Because the grants are intended to fund research, to be considered proposals must be submitted by (or in partnership with) faculty, senior research associates, post-doctoral fellows or doctoral candidates at a higher educational institution. Doctoral candidates must apply with their faculty advisor as a Co-PI on the proposal. If you do not fall within these criteria and would still like to apply, please contact the Center at Proposals demonstrating ability to conduct research in a school setting will be given priority.

Priority areas:

Although secondary data studies and economic experiments in non-field settings will be considered, innovative and feasible field experiments that have the potential to produce applications that can be easily implemented at a low cost and on a large scale will be given priority. Proposals that involve minority populations such as Native American, Hispanic, or African American are encouraged. Proposals that focus on schools serving a large proportion of low-income students (e.g. as demonstrated by high receipt of free or reduced-price school lunches) are also encouraged.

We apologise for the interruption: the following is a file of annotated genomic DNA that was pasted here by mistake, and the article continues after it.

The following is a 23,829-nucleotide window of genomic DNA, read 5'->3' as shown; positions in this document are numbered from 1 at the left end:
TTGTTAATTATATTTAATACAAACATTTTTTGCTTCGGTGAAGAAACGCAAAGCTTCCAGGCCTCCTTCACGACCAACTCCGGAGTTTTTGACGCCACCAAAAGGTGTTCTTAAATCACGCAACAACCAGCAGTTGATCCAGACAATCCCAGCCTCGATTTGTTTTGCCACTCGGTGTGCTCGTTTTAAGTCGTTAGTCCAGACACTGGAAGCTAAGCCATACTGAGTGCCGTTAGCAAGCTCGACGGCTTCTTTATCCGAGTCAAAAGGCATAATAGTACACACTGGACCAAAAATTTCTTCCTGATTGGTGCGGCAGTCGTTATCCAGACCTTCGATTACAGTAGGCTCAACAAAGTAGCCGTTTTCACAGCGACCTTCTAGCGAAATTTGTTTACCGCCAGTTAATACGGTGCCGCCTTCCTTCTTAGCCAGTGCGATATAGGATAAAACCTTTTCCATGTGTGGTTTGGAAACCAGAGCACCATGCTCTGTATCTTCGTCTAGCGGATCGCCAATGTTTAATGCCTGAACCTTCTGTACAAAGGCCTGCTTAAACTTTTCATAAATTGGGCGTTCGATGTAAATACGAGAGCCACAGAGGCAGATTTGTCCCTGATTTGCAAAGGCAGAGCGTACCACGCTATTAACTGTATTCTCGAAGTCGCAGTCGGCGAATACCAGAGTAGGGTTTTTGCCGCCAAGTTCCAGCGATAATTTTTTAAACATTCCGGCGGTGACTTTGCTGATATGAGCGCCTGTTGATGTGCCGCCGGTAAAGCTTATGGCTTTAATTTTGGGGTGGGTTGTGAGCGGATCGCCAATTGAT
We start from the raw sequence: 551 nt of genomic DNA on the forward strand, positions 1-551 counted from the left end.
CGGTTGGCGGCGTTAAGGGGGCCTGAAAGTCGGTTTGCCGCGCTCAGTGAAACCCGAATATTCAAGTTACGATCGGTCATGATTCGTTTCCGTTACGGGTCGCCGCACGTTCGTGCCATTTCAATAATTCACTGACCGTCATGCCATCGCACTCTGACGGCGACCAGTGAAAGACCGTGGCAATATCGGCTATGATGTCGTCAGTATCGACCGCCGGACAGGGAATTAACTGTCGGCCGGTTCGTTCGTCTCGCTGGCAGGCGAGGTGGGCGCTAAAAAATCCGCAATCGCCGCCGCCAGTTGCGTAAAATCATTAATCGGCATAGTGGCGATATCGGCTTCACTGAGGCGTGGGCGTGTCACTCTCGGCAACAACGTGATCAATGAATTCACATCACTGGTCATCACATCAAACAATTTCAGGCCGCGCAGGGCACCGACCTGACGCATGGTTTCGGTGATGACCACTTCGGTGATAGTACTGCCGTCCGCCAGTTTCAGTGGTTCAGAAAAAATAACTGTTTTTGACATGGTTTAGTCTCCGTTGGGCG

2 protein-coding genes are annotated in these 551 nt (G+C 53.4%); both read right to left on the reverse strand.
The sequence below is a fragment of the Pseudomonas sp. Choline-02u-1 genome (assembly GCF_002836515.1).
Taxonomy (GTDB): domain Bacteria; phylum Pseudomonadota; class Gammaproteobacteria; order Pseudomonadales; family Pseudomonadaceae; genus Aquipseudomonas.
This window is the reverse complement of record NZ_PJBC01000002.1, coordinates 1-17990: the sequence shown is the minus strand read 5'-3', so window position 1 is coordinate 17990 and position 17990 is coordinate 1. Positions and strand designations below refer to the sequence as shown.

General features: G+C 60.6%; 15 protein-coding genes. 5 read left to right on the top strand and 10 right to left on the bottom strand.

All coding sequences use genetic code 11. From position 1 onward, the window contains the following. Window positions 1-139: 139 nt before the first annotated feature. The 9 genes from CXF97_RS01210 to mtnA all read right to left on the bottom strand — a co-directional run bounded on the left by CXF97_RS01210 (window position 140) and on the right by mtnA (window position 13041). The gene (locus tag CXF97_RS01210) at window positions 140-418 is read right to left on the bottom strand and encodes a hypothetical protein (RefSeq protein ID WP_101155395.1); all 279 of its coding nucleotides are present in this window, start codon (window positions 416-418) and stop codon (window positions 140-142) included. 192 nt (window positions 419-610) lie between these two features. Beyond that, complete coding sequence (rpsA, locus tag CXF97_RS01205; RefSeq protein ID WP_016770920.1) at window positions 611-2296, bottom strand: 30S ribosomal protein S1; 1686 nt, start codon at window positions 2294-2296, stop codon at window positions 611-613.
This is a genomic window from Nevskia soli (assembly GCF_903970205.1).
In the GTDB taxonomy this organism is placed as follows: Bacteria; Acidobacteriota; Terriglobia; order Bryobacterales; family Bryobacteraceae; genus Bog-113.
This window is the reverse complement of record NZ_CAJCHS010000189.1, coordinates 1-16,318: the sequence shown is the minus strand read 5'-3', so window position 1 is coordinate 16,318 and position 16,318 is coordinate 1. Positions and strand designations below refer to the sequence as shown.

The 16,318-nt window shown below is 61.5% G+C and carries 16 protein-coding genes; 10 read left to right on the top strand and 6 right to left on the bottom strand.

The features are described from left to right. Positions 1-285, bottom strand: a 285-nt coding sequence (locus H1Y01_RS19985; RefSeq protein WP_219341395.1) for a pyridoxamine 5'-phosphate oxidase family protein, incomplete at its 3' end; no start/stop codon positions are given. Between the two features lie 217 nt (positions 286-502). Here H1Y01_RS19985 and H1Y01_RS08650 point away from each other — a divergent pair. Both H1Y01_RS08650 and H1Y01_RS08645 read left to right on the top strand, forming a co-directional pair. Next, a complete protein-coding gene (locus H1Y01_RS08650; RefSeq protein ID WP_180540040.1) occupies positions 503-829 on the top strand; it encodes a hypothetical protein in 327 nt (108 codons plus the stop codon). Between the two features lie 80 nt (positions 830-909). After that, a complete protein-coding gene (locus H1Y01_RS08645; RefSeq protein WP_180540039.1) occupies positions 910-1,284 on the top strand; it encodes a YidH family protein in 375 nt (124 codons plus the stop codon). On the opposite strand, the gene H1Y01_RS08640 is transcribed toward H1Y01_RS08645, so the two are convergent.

Scope of Research Funded Under This Announcement

The intent of this announcement is to support research that will apply behavioral economics to the challenge of encouraging children participating in USDA’s National School Lunch Program to make healthful food choices. Responsive proposals must be based on behavioral economics theories and concepts. Proposals that are primarily about nutrition science or food science—for example, developing a new food product for school meals—are outside the scope of this announcement. Similarly, development or delivery of nutrition education programs is outside the scope of this announcement.

To be considered responsive, proposals must draw a clear link to application in the USDA school meal program setting. Proposals that focus on changing food behavior in settings outside of USDA school meal programs—for example, focusing on changing food purchasing behavior at fast food restaurants or grocery stores—are outside the scope of this announcement. Basic research with no clearly identified link to children’s food behavior in the school meal setting is outside the scope of this announcement.

Proposal Details:

Letters of intent must be submitted by 5PM on January 16th, 2012. Letters of intent (not to exceed 2 pages double space, Arial or Times New Roam font size and 1 inch margins) should be sent in PDF form to The letter of intent should include a brief description of the proposed project including: the primary research question, methodology, qualifications of primary investigator and proposed relevance to child nutrition and school lunches. The letter of intent should not include budget information, but rather focus on the innovation of the research question and its relevance to school meal program needs. Full proposals will be invited based upon innovation, program and policy relevance, and possible applications of the proposed research.

Full Proposals should include:

  1. Cover Page
    1. PI name & contact information